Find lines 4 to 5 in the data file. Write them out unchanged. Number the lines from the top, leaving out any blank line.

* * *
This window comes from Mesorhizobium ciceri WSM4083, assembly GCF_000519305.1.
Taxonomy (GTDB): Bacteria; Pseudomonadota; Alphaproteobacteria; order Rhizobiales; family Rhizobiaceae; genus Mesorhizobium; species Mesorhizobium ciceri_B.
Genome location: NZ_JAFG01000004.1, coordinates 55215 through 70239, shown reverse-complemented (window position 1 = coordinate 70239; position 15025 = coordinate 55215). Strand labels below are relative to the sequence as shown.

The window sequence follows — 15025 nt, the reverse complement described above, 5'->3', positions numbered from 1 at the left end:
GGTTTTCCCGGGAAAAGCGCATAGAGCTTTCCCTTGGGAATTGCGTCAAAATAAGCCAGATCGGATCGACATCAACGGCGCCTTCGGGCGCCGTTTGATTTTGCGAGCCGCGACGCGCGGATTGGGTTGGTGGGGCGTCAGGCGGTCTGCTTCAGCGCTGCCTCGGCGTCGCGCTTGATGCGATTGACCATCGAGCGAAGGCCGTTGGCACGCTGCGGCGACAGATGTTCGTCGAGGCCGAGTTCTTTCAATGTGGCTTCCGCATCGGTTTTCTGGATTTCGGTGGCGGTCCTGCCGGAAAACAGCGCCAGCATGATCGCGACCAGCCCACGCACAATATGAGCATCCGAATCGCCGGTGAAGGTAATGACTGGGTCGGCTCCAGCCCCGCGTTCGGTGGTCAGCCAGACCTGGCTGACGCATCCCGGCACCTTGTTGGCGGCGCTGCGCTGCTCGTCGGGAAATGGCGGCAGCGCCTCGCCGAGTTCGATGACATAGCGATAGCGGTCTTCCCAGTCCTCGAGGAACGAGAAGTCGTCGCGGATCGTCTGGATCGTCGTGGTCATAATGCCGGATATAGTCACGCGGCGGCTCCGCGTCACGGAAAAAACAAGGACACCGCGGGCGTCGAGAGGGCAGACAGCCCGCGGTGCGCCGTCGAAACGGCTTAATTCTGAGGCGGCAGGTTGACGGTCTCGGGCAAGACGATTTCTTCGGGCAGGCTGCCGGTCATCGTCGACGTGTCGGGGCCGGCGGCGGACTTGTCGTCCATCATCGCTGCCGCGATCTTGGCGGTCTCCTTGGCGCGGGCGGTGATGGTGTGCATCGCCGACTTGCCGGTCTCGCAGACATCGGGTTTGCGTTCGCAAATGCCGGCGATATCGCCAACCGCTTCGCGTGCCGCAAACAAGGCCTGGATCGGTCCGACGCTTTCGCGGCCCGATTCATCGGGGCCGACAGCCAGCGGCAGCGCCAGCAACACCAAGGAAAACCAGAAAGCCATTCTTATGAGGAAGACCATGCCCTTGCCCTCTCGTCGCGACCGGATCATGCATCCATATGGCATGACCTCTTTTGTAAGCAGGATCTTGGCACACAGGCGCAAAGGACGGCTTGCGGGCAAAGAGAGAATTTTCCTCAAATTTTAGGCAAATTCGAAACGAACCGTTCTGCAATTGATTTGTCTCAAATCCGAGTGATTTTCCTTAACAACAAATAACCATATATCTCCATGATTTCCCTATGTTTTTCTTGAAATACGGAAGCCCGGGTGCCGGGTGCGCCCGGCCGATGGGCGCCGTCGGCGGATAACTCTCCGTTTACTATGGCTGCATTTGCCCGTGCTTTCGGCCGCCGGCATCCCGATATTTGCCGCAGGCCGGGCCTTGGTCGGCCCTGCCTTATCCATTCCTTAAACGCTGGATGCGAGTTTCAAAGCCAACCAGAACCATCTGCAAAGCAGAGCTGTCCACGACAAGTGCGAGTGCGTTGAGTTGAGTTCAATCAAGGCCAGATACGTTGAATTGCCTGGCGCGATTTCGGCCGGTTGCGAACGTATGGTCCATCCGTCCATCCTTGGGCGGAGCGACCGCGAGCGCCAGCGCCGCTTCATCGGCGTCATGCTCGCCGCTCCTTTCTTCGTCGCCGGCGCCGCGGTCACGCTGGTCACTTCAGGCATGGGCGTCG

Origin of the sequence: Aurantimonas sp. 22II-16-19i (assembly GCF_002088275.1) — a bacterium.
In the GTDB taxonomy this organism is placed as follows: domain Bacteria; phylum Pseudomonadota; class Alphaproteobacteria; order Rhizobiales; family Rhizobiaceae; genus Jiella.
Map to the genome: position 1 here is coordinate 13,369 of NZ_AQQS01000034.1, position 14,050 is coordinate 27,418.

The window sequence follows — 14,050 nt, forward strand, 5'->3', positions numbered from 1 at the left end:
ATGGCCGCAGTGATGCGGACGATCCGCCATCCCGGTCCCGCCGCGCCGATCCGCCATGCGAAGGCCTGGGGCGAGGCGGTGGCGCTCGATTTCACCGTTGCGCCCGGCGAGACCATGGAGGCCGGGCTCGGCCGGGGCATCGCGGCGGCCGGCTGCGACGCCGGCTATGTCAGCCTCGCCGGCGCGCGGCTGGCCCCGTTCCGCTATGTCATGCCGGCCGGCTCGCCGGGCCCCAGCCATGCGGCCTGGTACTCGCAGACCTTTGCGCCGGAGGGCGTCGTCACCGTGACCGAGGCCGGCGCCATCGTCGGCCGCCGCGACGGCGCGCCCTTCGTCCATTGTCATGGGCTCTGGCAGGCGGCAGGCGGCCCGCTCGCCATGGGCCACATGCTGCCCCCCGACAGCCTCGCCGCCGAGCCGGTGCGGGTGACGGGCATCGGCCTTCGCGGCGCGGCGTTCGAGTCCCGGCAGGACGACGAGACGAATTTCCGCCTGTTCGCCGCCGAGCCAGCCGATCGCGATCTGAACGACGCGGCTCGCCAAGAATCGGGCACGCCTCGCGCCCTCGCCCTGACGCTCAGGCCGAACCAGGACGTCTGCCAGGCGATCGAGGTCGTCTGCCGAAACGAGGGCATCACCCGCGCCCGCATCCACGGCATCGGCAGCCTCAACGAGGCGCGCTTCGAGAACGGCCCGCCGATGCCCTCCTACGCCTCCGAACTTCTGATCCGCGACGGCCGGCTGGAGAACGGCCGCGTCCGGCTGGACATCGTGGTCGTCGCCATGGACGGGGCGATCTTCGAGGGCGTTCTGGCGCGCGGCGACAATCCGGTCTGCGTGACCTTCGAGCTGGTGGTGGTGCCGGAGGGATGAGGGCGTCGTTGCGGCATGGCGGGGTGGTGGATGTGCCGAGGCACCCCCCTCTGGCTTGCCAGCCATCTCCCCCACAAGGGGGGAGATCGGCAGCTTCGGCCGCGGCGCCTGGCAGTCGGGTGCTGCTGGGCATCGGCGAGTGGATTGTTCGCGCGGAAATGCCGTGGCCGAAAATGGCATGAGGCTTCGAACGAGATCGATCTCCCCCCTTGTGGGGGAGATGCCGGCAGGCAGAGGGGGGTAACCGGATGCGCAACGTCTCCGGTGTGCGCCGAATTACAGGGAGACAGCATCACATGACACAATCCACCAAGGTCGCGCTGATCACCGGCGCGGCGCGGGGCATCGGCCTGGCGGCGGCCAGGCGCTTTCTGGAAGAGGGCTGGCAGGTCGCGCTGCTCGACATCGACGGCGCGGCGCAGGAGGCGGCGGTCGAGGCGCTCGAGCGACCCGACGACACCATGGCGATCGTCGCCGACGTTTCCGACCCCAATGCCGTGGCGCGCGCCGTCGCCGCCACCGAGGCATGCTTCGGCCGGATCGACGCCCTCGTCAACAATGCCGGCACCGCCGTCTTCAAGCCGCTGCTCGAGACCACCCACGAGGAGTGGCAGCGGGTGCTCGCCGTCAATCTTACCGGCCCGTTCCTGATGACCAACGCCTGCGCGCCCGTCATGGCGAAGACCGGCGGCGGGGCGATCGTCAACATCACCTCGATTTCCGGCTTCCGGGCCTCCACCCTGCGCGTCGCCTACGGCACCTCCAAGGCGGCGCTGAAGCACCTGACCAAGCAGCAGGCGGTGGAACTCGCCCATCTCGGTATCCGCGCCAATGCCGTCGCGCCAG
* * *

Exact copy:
The window sequence follows — 15025 nt, the reverse complement described above, 5'->3', positions numbered from 1 at the left end:
GGTTTTCCCGGGAAAAGCGCATAGAGCTTTCCCTTGGGAATTGCGTCAAAATAAGCCAGATCGGATCGACATCAACGGCGCCTTCGGGCGCCGTTTGATTTTGCGAGCCGCGACGCGCGGATTGGGTTGGTGGGGCGTCAGGCGGTCTGCTTCAGCGCTGCCTCGGCGTCGCGCTTGATGCGATTGACCATCGAGCGAAGGCCGTTGGCACGCTGCGGCGACAGATGTTCGTCGAGGCCGAGTTCTTTCAATGTGGCTTCCGCATCGGTTTTCTGGATTTCGGTGGCGGTCCTGCCGGAAAACAGCGCCAGCATGATCGCGACCAGCCCACGCACAATATGAGCATCCGAATCGCCGGTGAAGGTAATGACTGGGTCGGCTCCAGCCCCGCGTTCGGTGGTCAGCCAGACCTGGCTGACGCATCCCGGCACCTTGTTGGCGGCGCTGCGCTGCTCGTCGGGAAATGGCGGCAGCGCCTCGCCGAGTTCGATGACATAGCGATAGCGGTCTTCCCAGTCCTCGAGGAACGAGAAGTCGTCGCGGATCGTCTGGATCGTCGTGGTCATAATGCCGGATATAGTCACGCGGCGGCTCCGCGTCACGGAAAAAACAAGGACACCGCGGGCGTCGAGAGGGCAGACAGCCCGCGGTGCGCCGTCGAAACGGCTTAATTCTGAGGCGGCAGGTTGACGGTCTCGGGCAAGACGATTTCTTCGGGCAGGCTGCCGGTCATCGTCGACGTGTCGGGGCCGGCGGCGGACTTGTCGTCCATCATCGCTGCCGCGATCTTGGCGGTCTCCTTGGCGCGGGCGGTGATGGTGTGCATCGCCGACTTGCCGGTCTCGCAGACATCGGGTTTGCGTTCGCAAATGCCGGCGATATCGCCAACCGCTTCGCGTGCCGCAAACAAGGCCTGGATCGGTCCGACGCTTTCGCGGCCCGATTCATCGGGGCCGACAGCCAGCGGCAGCGCCAGCAACACCAAGGAAAACCAGAAAGCCATTCTTATGAGGAAGACCATGCCCTTGCCCTCTCGTCGCGACCGGATCATGCATCCATATGGCATGACCTCTTTTGTAAGCAGGATCTTGGCACACAGGCGCAAAGGACGGCTTGCGGGCAAAGAGAGAATTTTCCTCAAATTTTAGGCAAATTCGAAACGAACCGTTCTGCAATTGATTTGTCTCAAATCCGAGTGATTTTCCTTAACAACAAATAACCATATATCTCCATGATTTCCCTATGTTTTTCTTGAAATACGGAAGCCCGGGTGCCGGGTGCGCCCGGCCGATGGGCGCCGTCGGCGGATAACTCTCCGTTTACTATGGCTGCATTTGCCCGTGCTTTCGGCCGCCGGCATCCCGATATTTGCCGCAGGCCGGGCCTTGGTCGGCCCTGCCTTATCCATTCCTTAAACGCTGGATGCGAGTTTCAAAGCCAACCAGAACCATCTGCAAAGCAGAGCTGTCCACGACAAGTGCGAGTGCGTTGAGTTGAGTTCAATCAAGGCCAGATACGTTGAATTGCCTGGCGCGATTTCGGCCGGTTGCGAACGTATGGTCCATCCGTCCATCCTTGGGCGGAGCGACCGCGAGCGCCAGCGCCGCTTCATCGGCGTCATGCTCGCCGCTCCTTTCTTCGTCGCCGGCGCCGCGGTCACGCTGGTCACTTCAGGCATGGGCGTCG